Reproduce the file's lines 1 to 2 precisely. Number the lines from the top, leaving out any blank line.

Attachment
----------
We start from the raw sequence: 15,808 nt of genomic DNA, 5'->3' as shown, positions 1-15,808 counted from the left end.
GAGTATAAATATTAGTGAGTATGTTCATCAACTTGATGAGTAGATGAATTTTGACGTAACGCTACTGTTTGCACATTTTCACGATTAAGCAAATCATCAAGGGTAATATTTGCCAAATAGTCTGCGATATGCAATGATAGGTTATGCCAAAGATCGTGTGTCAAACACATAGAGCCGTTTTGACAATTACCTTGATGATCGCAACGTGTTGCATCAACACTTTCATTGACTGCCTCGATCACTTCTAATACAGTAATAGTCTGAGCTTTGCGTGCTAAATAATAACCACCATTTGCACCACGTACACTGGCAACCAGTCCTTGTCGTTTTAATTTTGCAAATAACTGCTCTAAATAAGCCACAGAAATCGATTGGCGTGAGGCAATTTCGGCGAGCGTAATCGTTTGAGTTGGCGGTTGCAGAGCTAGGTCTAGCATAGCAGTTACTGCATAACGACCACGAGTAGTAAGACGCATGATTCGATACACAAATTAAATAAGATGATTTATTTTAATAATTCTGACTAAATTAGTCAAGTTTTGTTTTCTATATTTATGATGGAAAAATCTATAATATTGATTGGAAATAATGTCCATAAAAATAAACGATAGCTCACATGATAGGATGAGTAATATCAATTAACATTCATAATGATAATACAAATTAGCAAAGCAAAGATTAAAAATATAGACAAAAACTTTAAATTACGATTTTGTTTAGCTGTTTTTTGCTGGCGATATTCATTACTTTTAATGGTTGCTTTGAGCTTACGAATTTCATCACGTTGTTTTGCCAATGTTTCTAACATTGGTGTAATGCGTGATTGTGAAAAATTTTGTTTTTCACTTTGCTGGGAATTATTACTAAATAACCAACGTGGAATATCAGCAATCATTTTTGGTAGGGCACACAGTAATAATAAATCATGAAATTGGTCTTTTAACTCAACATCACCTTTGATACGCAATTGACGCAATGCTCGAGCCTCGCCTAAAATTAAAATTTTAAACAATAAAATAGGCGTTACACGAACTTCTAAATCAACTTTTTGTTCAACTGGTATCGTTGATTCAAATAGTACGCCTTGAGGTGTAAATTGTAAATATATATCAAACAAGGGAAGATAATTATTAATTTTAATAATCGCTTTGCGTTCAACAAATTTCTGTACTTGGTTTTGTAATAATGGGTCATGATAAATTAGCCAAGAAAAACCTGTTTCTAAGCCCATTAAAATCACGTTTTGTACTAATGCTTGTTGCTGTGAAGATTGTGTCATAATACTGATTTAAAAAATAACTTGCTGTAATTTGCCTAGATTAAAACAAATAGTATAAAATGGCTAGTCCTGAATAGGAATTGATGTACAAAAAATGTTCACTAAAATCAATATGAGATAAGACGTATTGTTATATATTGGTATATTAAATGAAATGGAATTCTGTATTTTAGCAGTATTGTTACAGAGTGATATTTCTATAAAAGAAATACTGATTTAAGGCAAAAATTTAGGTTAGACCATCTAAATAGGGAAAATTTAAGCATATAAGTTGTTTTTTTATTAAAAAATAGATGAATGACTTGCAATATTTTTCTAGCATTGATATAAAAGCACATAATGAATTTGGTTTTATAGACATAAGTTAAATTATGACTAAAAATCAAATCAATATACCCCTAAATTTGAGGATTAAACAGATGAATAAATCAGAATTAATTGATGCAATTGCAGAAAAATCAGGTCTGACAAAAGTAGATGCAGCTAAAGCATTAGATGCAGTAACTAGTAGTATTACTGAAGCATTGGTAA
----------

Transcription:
We start from the raw sequence: 15,808 nt of genomic DNA, 5'->3' as shown, positions 1-15,808 counted from the left end.
GAGTATAAATATTAGTGAGTATGTTCATCAACTTGATGAGTAGATGAATTTTGACGTAACGCTACTGTTTGCACATTTTCACGATTAAGCAAATCATCAAGGGTAATATTTGCCAAATAGTCTGCGATATGCAATGATAGGTTATGCCAAAGATCGTGTGTCAAACACATAGAGCCGTTTTGACAATTACCTTGATGATCGCAACGTGTTGCATCAACACTTTCATTGACTGCCTCGATCACTTCTAATACAGTAATAGTCTGAGCTTTGCGTGCTAAATAATAACCACCATTTGCACCACGTACACTGGCAACCAGTCCTTGTCGTTTTAATTTTGCAAATAACTGCTCTAAATAAGCCACAGAAATCGATTGGCGTGAGGCAATTTCGGCGAGCGTAATCGTTTGAGTTGGCGGTTGCAGAGCTAGGTCTAGCATAGCAGTTACTGCATAACGACCACGAGTAGTAAGACGCATGATTCGATACACAAATTAAATAAGATGATTTATTTTAATAATTCTGACTAAATTAGTCAAGTTTTGTTTTCTATATTTATGATGGAAAAATCTATAATATTGATTGGAAATAATGTCCATAAAAATAAACGATAGCTCACATGATAGGATGAGTAATATCAATTAACATTCATAATGATAATACAAATTAGCAAAGCAAAGATTAAAAATATAGACAAAAACTTTAAATTACGATTTTGTTTAGCTGTTTTTTGCTGGCGATATTCATTACTTTTAATGGTTGCTTTGAGCTTACGAATTTCATCACGTTGTTTTGCCAATGTTTCTAACATTGGTGTAATGCGTGATTGTGAAAAATTTTGTTTTTCACTTTGCTGGGAATTATTACTAAATAACCAACGTGGAATATCAGCAATCATTTTTGGTAGGGCACACAGTAATAATAAATCATGAAATTGGTCTTTTAACTCAACATCACCTTTGATACGCAATTGACGCAATGCTCGAGCCTCGCCTAAAATTAAAATTTTAAACAATAAAATAGGCGTTACACGAACTTCTAAATCAACTTTTTGTTCAACTGGTATCGTTGATTCAAATAGTACGCCTTGAGGTGTAAATTGTAAATATATATCAAACAAGGGAAGATAATTATTAATTTTAATAATCGCTTTGCGTTCAACAAATTTCTGTACTTGGTTTTGTAATAATGGGTCATGATAAATTAGCCAAGAAAAACCTGTTTCTAAGCCCATTAAAATCACGTTTTGTACTAATGCTTGTTGCTGTGAAGATTGTGTCATAATACTGATTTAAAAAATAACTTGCTGTAATTTGCCTAGATTAAAACAAATAGTATAAAATGGCTAGTCCTGAATAGGAATTGATGTACAAAAAATGTTCACTAAAATCAATATGAGATAAGACGTATTGTTATATATTGGTATATTAAATGAAATGGAATTCTGTATTTTAGCAGTATTGTTACAGAGTGATATTTCTATAAAAGAAATACTGATTTAAGGCAAAAATTTAGGTTAGACCATCTAAATAGGGAAAATTTAAGCATATAAGTTGTTTTTTTATTAAAAAATAGATGAATGACTTGCAATATTTTTCTAGCATTGATATAAAAGCACATAATGAATTTGGTTTTATAGACATAAGTTAAATTATGACTAAAAATCAAATCAATATACCCCTAAATTTGAGGATTAAACAGATGAATAAATCAGAATTAATTGATGCAATTGCAGAAAAATCAGGTCTGACAAAAGTAGATGCAGCTAAAGCATTAGATGCAGTAACTAGTAGTATTACTGAAGCATTGGTAA